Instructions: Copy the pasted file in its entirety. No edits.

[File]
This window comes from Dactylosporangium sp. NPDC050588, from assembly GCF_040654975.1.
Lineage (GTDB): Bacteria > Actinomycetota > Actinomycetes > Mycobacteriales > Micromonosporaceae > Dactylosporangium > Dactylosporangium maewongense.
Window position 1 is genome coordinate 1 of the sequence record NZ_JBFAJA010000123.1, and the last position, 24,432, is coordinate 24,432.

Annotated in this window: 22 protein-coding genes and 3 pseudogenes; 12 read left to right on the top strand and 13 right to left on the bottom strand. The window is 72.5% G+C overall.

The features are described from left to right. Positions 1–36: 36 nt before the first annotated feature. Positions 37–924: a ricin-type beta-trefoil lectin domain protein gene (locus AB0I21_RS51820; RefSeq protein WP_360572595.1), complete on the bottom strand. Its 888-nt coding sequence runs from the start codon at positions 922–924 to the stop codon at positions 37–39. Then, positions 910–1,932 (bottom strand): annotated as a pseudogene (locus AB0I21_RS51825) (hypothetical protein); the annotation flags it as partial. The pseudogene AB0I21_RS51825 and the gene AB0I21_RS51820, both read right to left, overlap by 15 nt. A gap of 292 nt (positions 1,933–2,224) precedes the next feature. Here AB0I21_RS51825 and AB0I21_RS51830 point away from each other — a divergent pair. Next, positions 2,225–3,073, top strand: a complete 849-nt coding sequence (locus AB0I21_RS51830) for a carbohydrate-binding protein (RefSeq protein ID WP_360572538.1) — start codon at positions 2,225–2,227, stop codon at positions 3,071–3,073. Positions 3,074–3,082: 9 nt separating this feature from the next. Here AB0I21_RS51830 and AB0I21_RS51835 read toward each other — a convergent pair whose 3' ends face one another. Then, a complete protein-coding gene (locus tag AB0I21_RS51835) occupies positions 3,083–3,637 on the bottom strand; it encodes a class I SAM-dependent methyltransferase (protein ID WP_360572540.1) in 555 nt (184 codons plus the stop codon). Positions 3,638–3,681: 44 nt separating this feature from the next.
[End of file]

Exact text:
This window comes from Dactylosporangium sp. NPDC050588, from assembly GCF_040654975.1.
Lineage (GTDB): Bacteria > Actinomycetota > Actinomycetes > Mycobacteriales > Micromonosporaceae > Dactylosporangium > Dactylosporangium maewongense.
Window position 1 is genome coordinate 1 of the sequence record NZ_JBFAJA010000123.1, and the last position, 24,432, is coordinate 24,432.

Annotated in this window: 22 protein-coding genes and 3 pseudogenes; 12 read left to right on the top strand and 13 right to left on the bottom strand. The window is 72.5% G+C overall.

The features are described from left to right. Positions 1–36: 36 nt before the first annotated feature. Positions 37–924: a ricin-type beta-trefoil lectin domain protein gene (locus AB0I21_RS51820; RefSeq protein WP_360572595.1), complete on the bottom strand. Its 888-nt coding sequence runs from the start codon at positions 922–924 to the stop codon at positions 37–39. Then, positions 910–1,932 (bottom strand): annotated as a pseudogene (locus AB0I21_RS51825) (hypothetical protein); the annotation flags it as partial. The pseudogene AB0I21_RS51825 and the gene AB0I21_RS51820, both read right to left, overlap by 15 nt. A gap of 292 nt (positions 1,933–2,224) precedes the next feature. Here AB0I21_RS51825 and AB0I21_RS51830 point away from each other — a divergent pair. Next, positions 2,225–3,073, top strand: a complete 849-nt coding sequence (locus AB0I21_RS51830) for a carbohydrate-binding protein (RefSeq protein ID WP_360572538.1) — start codon at positions 2,225–2,227, stop codon at positions 3,071–3,073. Positions 3,074–3,082: 9 nt separating this feature from the next. Here AB0I21_RS51830 and AB0I21_RS51835 read toward each other — a convergent pair whose 3' ends face one another. Then, a complete protein-coding gene (locus tag AB0I21_RS51835) occupies positions 3,083–3,637 on the bottom strand; it encodes a class I SAM-dependent methyltransferase (protein ID WP_360572540.1) in 555 nt (184 codons plus the stop codon). Positions 3,638–3,681: 44 nt separating this feature from the next.